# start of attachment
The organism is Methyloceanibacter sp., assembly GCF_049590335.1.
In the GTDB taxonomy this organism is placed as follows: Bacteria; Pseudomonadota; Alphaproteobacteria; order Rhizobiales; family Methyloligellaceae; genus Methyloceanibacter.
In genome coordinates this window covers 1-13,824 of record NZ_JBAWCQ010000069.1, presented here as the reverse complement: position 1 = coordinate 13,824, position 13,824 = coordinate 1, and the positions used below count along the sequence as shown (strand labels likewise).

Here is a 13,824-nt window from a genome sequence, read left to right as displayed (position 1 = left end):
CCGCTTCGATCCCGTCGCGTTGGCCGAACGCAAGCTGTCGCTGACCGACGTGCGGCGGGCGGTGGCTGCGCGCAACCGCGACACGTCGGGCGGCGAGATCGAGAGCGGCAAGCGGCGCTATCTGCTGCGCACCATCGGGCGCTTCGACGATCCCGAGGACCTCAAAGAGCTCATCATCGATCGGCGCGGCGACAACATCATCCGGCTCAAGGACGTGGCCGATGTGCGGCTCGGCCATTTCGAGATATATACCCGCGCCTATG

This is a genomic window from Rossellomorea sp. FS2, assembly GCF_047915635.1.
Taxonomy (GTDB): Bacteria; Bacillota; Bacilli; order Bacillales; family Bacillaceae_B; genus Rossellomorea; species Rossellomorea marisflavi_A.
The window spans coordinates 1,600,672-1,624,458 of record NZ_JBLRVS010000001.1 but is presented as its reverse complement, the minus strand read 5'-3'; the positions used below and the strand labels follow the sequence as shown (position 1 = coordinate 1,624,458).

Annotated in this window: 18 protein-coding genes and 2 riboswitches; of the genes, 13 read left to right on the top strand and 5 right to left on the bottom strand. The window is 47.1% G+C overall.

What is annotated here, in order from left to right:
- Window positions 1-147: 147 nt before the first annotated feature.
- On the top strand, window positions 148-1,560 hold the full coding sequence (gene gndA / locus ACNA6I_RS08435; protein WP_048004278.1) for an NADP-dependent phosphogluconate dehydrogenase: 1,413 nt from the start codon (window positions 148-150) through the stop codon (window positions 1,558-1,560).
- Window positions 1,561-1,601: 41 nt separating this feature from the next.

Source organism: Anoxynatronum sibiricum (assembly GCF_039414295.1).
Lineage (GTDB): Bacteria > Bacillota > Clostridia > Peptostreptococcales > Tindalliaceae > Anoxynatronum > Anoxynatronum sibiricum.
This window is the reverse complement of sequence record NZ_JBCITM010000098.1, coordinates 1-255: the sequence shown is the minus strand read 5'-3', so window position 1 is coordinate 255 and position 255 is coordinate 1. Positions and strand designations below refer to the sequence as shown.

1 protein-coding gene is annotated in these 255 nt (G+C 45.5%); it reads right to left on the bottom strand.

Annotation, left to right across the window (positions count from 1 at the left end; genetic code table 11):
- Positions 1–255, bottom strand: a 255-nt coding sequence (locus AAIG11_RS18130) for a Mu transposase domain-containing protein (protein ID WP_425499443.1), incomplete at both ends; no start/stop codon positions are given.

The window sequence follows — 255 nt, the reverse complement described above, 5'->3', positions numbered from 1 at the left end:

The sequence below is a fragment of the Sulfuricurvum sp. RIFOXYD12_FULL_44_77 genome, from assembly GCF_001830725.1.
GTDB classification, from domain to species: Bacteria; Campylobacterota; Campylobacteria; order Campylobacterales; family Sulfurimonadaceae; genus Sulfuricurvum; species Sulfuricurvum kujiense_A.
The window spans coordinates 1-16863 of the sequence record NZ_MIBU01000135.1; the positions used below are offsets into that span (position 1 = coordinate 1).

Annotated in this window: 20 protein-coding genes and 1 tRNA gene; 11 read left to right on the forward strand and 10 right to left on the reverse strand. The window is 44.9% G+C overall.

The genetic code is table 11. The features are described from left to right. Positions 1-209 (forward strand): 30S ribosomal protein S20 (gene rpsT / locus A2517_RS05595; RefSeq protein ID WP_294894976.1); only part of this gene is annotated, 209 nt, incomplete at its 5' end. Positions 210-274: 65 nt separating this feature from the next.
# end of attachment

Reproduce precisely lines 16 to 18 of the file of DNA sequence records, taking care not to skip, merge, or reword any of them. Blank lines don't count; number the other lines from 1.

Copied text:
This window is the reverse complement of sequence record NZ_JBCITM010000098.1, coordinates 1-255: the sequence shown is the minus strand read 5'-3', so window position 1 is coordinate 255 and position 255 is coordinate 1. Positions and strand designations below refer to the sequence as shown.

1 protein-coding gene is annotated in these 255 nt (G+C 45.5%); it reads right to left on the bottom strand.

Annotation, left to right across the window (positions count from 1 at the left end; genetic code table 11):